Homeric Greek: Odyssey 1.93–98, with Gregory Nagy
We are pleased to share this segment in the Center for Hellenic Studies series on reading Homeric epic in ancient Greek. In each installment we read, translate, and discuss a small passage in the original Greek in the most accessible way. If you’ve ever wanted to read Homer in ancient Greek, here is your chance to do so with teachers who have spent a lifetime studying these works. Together they help even new readers explore the words and formulas that make “the poetry of grammar and the grammar of poetry” in Homeric epic so exquisite and rewarding.
In this segment, Gregory Nagy (Harvard University), Leonard Muellner (Brandeis University), and Douglas Frame (Center for Hellenic Studies), read Odyssey 1.93–98. Topics include:
- scholia for these lines with a different variant
- range of senses for pempein including ‘send; send and go along’; ritual aspect
- nostos as a song about homecoming
- esthlos ‘genuine’
- kleos ‘having’ Odysseus, and a comparison with Odyssey 24
- journey as initiation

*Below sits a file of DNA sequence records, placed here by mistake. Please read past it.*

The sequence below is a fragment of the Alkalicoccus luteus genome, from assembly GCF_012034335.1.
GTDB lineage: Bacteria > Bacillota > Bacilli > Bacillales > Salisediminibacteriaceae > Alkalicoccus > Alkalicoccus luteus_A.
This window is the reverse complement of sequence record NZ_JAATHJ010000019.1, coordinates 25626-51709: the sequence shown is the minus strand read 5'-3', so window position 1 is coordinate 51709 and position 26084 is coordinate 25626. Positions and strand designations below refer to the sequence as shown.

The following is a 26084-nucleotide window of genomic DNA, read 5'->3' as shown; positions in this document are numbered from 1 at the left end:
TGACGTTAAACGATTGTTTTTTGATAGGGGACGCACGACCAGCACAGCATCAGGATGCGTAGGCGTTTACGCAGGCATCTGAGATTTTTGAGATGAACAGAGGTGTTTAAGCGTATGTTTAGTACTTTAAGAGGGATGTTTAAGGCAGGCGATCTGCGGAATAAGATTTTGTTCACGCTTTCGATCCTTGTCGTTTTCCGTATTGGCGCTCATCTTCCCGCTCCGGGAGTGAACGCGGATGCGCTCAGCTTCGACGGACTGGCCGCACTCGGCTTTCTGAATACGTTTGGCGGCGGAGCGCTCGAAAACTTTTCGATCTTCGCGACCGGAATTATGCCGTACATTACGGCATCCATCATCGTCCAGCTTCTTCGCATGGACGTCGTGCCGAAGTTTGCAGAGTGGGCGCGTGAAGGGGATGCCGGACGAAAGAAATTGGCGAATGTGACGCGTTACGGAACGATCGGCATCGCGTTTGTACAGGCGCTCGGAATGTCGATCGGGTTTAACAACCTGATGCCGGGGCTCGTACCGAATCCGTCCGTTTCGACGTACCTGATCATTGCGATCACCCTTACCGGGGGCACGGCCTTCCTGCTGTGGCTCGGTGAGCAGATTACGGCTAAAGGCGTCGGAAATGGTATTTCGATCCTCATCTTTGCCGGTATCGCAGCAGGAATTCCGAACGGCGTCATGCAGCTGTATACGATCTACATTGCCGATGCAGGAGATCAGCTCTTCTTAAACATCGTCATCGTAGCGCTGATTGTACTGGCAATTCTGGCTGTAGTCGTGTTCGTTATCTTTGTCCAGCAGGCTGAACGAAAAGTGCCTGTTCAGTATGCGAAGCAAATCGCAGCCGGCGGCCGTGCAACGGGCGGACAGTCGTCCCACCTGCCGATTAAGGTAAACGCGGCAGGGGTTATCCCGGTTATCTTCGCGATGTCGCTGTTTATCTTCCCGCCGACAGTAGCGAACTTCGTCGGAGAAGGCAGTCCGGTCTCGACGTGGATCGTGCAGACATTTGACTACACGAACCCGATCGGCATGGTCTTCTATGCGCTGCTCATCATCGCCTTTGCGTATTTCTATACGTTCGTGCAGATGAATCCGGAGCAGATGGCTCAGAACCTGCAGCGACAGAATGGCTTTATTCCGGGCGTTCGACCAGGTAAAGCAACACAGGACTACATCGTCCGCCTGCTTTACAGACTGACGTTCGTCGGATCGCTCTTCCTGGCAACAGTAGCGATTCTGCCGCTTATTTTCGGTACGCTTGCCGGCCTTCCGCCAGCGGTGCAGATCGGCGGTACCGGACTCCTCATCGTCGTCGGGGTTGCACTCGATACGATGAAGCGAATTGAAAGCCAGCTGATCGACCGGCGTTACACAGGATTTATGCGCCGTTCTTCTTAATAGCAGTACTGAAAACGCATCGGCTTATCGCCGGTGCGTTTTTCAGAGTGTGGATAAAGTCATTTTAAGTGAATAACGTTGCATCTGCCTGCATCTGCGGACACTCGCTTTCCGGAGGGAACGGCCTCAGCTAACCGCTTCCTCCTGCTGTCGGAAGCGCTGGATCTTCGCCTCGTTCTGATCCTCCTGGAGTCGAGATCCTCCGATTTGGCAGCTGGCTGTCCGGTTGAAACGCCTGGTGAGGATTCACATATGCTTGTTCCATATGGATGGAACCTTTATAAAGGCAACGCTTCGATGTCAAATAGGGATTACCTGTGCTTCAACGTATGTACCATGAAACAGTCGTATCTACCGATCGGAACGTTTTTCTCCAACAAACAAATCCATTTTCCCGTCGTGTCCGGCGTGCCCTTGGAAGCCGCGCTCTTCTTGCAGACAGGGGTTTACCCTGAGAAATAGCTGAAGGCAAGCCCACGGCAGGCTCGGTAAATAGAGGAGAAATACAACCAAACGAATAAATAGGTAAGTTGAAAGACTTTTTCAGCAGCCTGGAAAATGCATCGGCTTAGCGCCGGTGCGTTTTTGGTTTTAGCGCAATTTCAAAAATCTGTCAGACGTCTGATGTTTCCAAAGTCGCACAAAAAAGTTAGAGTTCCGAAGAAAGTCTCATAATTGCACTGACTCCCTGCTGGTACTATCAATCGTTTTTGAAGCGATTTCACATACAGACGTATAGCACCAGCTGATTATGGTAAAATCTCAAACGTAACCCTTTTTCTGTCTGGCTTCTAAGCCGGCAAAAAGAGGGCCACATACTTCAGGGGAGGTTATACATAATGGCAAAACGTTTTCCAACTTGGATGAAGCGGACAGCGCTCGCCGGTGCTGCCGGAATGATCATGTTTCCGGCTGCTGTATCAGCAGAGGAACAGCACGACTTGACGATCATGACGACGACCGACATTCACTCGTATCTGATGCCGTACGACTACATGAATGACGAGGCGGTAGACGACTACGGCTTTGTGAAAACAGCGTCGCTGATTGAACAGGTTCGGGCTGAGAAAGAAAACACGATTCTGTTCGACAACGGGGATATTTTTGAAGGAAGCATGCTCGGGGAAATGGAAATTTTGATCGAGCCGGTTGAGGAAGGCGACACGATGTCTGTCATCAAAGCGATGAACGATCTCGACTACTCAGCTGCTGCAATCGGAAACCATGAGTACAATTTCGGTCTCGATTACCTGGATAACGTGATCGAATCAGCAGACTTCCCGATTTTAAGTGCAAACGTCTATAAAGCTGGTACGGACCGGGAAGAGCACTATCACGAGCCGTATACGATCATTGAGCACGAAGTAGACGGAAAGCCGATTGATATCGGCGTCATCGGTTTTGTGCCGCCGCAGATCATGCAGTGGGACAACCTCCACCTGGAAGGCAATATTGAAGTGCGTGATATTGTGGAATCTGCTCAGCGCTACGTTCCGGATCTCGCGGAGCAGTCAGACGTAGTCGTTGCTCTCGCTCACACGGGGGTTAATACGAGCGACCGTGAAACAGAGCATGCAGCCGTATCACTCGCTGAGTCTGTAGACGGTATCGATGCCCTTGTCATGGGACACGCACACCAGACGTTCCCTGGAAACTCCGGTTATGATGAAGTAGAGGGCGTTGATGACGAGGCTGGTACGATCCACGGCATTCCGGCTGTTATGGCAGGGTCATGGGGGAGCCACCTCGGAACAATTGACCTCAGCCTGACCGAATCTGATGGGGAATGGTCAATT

- the order of Telemachus’ visits
- the meaning of ambrosial
- another connection between Hermes and Athena
- how Nestor did not bring Odysseus home
- Athena as Mentor
Odyssey Scroll 1, lines 93–98 (hyperlinked text from Perseus) :
πέμψω δ᾽ ἐς Σπάρτην τε καὶ ἐς Πύλον ἠμαθόεντα
νόστον πευσόμενον πατρὸς φίλου, ἤν που ἀκούσῃ,
ἠδ᾽ ἵνα μιν κλέος ἐσθλὸν ἐν ἀνθρώποισιν ἔχῃσιν.
ὣς εἰποῦσ᾽ ὑπὸ ποσσὶν ἐδήσατο καλὰ πέδιλα, 95
ἀμβρόσια χρύσεια, τά μιν φέρον ἠμὲν ἐφ᾽ ὑγρὴν
ἠδ᾽ ἐπ᾽ ἀπείρονα γαῖαν ἅμα πνοιῇς ἀνέμοιο:
Variant lines via Zenodotus
πέμψω δ’ ἐς Κρήτην τε καὶ ἐς Πύλον ἠμαθόεντα
πρῶτα μὲν ἐς Πύλον ἐλθὲ, . . .
κεῖθεν δ’ ἐς Κρήτην τε παρ’ Ἰδομενῆα ἄνακτα,
ὃς γὰρ δεύτατος ἦλθεν Ἀχαιῶν χαλκοχιτώνων.
Scholia for Odyssey 3.313
Mentioned in this video clip:
 Homer. The Odyssey with an English Translation by A.T. Murray, PH.D. in two volumes. Cambridge, MA., Harvard University Press; London, William Heinemann, Ltd. 1919. via perseus.tufts.edu